Scientists have proven that dolphins and other species are capable of directing their own lives and affairs, what’s been missing is that we don’t understand the framework of their worlds, nor their language, nor their motivations. Once we clear up some of those obfuscating factors, we see that indeed they’re as complex and self-directed as humans.
So in conclusion I have to reject even that one sentence in your argument, and by your own words, that invalidates any “reasonableness” and “responsibility” that might be inherent in your thesis.
Zzzzzzzz, one sentence leapt out at me: “First and foremost, penalties deter players from breaking the rules.” My thought about this is dead simple, and breaks your argument.
Penalties “DETER players from breaking the rules.” ORLY? You’re implying that the player was predisposed by their particular set of experiences to break the rules, to the point where a penalty has to be imposed to discourage them from breaking the rules. And yet, some players will desist while others will offend.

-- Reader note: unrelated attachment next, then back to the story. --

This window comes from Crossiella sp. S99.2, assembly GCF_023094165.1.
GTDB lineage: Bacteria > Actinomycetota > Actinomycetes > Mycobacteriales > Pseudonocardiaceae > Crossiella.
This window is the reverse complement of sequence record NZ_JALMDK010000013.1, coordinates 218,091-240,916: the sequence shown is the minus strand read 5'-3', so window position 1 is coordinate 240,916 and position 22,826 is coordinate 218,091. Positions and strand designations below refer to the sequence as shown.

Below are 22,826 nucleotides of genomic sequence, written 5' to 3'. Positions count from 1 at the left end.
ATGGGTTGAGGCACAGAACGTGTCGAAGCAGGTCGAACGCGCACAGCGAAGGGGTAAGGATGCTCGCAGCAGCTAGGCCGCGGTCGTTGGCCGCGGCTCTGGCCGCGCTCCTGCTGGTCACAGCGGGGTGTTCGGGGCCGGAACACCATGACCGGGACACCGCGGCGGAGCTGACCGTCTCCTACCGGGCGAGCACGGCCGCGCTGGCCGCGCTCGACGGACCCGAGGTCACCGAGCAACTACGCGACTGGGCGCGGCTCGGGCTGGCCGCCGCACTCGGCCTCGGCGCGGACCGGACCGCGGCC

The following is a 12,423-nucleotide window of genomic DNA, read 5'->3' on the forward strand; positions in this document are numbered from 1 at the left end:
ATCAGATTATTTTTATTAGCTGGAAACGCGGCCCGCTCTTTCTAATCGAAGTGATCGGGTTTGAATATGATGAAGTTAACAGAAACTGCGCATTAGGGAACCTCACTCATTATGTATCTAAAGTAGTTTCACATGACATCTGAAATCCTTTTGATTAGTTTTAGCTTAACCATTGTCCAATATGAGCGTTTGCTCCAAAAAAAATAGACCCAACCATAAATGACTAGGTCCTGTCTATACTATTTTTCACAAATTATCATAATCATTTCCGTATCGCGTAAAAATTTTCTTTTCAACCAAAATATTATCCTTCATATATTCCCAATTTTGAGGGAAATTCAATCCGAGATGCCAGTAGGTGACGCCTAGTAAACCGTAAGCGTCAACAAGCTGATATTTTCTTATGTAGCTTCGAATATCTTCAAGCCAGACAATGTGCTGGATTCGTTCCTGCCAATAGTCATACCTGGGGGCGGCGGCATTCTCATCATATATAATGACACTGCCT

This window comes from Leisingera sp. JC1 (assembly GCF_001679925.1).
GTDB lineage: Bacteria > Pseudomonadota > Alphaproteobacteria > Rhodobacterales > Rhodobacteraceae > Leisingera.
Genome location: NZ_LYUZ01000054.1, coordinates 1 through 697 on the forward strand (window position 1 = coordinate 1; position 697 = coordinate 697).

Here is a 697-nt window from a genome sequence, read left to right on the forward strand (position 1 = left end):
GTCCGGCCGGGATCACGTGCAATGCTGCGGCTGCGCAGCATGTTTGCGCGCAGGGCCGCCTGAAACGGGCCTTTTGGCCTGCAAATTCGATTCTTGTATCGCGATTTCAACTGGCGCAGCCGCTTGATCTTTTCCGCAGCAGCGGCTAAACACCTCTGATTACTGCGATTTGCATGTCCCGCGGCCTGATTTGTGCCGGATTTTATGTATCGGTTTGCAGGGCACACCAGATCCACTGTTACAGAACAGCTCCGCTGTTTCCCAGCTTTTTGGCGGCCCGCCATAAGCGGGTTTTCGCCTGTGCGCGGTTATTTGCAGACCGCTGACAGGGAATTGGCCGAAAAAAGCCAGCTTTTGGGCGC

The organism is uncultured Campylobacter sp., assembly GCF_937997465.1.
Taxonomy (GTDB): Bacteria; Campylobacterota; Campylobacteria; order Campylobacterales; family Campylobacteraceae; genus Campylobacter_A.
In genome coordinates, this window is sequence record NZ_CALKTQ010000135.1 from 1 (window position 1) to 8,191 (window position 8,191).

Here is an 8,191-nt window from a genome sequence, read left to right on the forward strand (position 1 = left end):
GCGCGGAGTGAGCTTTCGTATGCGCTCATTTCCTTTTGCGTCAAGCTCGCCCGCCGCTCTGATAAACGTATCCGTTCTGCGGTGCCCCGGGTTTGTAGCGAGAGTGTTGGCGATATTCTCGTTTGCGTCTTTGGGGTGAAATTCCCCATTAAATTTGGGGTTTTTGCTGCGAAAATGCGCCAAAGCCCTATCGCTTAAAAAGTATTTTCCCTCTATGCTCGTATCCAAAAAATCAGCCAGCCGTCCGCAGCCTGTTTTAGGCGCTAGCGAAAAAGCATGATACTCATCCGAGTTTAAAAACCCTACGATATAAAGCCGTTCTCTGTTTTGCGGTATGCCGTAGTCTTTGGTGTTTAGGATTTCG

Given that players of a game will all have had a similar experience vis a vis that game, i.e. had experiences that predisposed them to have interest enough in this game to join a team, get trained and coached the same as other players, by people who became trainers and coaches because their preexisting experiences predisposed them to become trainers and coaches, it follows that unless there was an element of free will involved somewhere in the past in the experiences of each player trainer and coach, they should all have developed almost identical attitudes and aptitudes. Yet some would never even consider cheating ever, some would cheat if it weren’t for the penalties, and some cheat despite the penalties.